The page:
The UK Statistics Authority has today published its Annual Review of Casework.

Making public statements about the dissemination and use of statistics has been an important part of the Authority’s work since it began. In this work, the Authority is guided by its statutory objective to promote and safeguard official statistics.

The report covers April 2019 to March 2020 and also includes a summary of the first quarter of 2020/21. It is notable that in the first three months of 2020/21 we dealt with more cases than in total for any other year, with 90% of these related to coronavirus. Given the increased volume of casework and interest in what we are doing we have also today started publishing quarterly management information.

The 2019/20 casework review spans a period that included the EU Exit and a general election. During this period we pushed for greater transparency and clarity. Following our interventions, we saw new official statistics published on schools funding. Homelessness and rough sleeping have been a recurring theme of our casework discussed in Parliament.

In the early part of 2020/21 COVID-19 has dominated our casework. We have focused on transparency, clarity and insight. The Office for Statistics Regulation have been pushing for clear and accessible data to support public statements and making the case for clarity and insight in statistics produced by government.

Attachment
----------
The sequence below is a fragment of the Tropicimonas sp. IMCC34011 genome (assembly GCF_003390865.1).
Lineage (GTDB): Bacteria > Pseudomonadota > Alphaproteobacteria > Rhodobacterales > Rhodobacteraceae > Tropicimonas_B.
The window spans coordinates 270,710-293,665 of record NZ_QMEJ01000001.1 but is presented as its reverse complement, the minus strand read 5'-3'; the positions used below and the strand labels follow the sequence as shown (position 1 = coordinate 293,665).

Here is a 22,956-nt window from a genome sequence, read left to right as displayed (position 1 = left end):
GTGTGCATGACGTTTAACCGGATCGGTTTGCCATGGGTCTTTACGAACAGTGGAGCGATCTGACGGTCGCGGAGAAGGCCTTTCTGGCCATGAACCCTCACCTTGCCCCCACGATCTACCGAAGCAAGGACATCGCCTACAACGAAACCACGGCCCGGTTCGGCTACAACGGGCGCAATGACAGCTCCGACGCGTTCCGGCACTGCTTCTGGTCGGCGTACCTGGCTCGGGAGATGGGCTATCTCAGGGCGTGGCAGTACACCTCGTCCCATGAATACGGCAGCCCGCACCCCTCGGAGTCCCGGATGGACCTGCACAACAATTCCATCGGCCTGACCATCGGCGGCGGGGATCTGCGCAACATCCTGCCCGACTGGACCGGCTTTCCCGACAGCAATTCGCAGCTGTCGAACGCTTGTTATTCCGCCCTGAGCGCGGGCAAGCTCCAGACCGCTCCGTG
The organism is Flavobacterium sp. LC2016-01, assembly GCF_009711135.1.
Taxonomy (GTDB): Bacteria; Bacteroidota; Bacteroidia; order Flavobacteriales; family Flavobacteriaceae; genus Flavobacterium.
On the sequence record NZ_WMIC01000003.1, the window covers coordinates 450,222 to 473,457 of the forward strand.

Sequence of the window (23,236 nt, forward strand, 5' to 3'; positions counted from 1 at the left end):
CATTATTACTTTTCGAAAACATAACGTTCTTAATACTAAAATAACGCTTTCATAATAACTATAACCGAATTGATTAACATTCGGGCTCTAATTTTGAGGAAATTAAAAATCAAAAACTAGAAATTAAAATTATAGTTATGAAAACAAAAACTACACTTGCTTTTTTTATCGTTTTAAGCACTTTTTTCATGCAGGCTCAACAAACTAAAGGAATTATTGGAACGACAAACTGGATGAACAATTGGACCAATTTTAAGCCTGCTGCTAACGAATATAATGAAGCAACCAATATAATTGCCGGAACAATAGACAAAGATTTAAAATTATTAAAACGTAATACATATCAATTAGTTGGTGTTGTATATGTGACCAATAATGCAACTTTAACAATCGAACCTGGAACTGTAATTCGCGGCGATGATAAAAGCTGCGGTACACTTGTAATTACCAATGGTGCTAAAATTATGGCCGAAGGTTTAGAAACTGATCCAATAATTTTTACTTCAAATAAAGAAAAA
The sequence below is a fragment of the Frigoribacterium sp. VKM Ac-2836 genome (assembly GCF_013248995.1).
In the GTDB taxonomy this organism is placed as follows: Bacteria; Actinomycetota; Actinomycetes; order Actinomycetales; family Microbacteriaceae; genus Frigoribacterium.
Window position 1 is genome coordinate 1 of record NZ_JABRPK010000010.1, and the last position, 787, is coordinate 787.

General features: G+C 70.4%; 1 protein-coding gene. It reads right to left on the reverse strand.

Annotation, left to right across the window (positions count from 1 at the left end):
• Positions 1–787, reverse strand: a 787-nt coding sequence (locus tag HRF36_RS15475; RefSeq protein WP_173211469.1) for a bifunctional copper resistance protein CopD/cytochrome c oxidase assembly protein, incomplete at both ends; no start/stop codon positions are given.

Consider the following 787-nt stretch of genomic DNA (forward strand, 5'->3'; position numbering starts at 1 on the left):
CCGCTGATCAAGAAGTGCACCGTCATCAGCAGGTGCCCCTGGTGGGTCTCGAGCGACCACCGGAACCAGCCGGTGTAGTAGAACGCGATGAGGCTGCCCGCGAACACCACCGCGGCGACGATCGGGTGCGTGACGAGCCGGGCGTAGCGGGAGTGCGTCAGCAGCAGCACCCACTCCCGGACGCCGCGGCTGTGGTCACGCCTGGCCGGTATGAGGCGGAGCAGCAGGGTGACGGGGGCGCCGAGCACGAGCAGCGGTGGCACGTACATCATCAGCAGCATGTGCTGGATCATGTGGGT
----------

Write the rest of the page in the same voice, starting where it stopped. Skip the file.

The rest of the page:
The Office for Statistics Regulation investigates all cases reported to the Authority by members of the public, politicians, the media and third sector organisations, as well as issues we identify ourselves.

Commenting on the report, Sir David Norgrove, Chair of the UK Statistics Authority said “The volume of casework now handled by the Authority bears out the central importance of sound statistics to the current situation. Over the past year, through a general election and the pandemic, OSR have stepped up to ensure trust and safeguard the provision of statistics for the public good.”

Ed Humpherson, Director General for Regulation commented: “We take approaches from the public about the use of statistics very seriously. This report shows how we protect the role of statistics in public debate, which has never been more important.”